Thursday, April 26, 2007
Reggaeton in Education and Activism?
If you google "hip-hop education," you get approximately 14,600 items. The first one, very appropriately, is the H2Ed website, an organization whose mission is "to serve educators and those committed to reaching youth through Hip-Hop culture [...] under the premise that Hip-Hop, the most influential cultural force today, has the power to educate, inform and empower today's youth."
If you google "hip-hop activism," you get approximately 44,700 items. Says Jeff Chang: "'Hip-hop activism' is a term [...] meant to show that hip-hop culture could both reflect a social critique and become a unifying force to enact change. The idea of hip-hop activism has since been embraced by young organizers, thinkers, cultural workers and activists to describe their generation's emerging work for social justice. It describes a broad range of social change practices, including youth organizing, cultural work, arts education, popular education, intercultural exchanges, youth development, and celebrity projects and events."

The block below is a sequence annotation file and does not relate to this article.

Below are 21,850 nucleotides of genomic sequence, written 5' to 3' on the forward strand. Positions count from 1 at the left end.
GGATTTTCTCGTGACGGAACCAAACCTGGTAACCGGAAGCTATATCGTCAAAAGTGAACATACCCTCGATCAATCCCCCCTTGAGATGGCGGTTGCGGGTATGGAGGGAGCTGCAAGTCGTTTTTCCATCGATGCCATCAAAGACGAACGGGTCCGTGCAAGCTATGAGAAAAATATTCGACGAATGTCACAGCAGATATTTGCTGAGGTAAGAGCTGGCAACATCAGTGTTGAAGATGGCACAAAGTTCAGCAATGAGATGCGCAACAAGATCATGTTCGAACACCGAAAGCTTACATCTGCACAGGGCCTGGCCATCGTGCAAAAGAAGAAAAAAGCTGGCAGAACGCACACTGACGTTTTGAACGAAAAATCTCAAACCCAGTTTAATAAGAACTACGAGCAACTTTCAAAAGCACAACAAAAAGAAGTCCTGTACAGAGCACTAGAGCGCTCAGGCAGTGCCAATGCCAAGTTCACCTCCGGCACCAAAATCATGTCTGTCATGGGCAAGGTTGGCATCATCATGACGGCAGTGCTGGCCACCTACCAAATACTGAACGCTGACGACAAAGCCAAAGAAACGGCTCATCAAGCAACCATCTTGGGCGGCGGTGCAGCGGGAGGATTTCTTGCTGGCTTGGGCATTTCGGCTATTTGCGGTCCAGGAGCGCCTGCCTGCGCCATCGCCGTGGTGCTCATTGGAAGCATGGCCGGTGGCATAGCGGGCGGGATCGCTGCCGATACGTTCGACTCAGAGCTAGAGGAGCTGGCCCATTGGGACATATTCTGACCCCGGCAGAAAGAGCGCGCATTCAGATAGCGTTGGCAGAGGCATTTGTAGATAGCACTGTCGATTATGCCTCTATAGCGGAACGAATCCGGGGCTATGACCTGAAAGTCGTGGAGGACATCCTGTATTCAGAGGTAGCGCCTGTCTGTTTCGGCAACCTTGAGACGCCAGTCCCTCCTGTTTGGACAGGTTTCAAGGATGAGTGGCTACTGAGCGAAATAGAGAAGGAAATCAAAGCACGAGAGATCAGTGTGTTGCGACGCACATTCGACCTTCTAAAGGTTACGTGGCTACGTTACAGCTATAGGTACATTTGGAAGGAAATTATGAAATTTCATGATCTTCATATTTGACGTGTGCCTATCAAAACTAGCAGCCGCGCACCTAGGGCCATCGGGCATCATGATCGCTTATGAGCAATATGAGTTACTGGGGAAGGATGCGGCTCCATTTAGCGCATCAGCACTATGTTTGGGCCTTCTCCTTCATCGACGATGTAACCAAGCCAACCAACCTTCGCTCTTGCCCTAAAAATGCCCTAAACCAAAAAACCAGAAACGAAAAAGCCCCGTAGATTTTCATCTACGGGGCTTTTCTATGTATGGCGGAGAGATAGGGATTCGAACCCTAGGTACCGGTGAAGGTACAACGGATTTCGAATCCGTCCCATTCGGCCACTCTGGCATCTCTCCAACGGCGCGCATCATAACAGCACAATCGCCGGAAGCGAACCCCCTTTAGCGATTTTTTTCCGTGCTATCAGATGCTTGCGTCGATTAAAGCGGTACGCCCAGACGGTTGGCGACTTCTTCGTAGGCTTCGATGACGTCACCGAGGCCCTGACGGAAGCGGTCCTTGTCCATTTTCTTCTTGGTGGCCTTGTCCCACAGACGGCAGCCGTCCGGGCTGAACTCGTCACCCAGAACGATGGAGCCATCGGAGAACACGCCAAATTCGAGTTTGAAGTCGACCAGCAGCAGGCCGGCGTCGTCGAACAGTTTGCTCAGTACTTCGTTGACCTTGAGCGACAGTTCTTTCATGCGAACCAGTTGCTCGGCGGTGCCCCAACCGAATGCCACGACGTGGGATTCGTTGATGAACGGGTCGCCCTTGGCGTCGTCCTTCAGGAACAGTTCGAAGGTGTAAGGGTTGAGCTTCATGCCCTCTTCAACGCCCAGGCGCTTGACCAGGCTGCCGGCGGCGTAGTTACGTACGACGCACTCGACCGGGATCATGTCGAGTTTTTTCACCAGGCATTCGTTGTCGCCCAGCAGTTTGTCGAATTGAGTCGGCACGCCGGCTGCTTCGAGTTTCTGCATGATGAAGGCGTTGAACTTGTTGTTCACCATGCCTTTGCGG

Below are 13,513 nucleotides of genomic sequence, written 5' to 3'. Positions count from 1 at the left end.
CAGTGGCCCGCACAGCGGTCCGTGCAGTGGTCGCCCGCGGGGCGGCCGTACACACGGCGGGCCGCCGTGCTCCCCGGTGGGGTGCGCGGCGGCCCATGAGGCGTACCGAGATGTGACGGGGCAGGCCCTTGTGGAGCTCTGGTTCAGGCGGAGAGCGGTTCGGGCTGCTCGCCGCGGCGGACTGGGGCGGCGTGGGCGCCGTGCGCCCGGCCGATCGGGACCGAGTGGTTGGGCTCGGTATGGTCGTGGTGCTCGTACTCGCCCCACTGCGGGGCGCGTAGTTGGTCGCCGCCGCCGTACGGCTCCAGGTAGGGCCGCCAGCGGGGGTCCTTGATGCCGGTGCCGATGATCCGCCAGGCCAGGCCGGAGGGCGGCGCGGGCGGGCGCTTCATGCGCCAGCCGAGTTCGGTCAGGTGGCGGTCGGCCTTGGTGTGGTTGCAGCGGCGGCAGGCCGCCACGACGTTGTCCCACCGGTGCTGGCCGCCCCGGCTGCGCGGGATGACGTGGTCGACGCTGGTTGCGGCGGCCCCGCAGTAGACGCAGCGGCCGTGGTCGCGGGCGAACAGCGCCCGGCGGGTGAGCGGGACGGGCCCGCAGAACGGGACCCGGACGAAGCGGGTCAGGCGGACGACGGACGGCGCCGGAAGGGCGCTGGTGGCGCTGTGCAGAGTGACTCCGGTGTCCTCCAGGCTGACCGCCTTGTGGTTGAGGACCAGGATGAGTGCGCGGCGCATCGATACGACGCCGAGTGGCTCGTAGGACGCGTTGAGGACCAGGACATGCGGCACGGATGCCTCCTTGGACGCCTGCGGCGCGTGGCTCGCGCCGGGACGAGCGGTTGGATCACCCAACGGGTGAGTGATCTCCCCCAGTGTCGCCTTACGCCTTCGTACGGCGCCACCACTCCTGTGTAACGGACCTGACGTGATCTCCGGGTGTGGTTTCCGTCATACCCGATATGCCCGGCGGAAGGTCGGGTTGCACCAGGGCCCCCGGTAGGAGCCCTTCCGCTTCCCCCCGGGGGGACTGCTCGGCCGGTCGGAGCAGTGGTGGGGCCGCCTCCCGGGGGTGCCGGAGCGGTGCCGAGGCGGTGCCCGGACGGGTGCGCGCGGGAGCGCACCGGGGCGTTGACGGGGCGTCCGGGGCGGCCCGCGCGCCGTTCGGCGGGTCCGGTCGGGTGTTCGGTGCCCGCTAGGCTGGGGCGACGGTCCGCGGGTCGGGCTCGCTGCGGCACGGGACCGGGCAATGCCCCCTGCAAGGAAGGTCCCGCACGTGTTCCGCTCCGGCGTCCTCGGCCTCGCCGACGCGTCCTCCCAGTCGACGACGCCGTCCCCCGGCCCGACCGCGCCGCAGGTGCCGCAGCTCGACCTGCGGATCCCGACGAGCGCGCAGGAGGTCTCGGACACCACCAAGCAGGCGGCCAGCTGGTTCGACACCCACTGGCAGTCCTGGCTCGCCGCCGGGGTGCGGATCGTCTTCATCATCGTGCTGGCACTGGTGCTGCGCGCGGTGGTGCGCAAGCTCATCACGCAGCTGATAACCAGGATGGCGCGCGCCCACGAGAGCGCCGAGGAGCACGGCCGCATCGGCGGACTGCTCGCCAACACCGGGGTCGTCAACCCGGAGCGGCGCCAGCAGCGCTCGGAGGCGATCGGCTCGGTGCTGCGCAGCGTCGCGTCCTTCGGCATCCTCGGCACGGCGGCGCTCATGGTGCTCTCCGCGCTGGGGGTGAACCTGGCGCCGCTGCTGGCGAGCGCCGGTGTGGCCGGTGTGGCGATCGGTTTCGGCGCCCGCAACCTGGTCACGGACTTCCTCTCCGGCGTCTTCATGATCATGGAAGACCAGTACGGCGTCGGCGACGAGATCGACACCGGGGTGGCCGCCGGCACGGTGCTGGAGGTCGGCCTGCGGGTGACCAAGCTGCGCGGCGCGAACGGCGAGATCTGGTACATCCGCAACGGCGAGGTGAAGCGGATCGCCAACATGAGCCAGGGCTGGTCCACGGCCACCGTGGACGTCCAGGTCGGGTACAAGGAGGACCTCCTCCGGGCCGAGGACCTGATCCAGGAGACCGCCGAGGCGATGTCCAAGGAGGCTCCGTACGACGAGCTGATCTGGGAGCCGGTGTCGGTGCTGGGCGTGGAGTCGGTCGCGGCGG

But type in "reggaeton activism" in google and you get... nothing.
Type in "reggaeton education" and you get 48 items—none of them referring to integrating reggaeton into classrooms and/or promoting education through reggaeton.
Considering the HUGE activist and educator networks related to hip-hop, I'm trying to connect with folks who are doing parallel work in terms of reggaeton.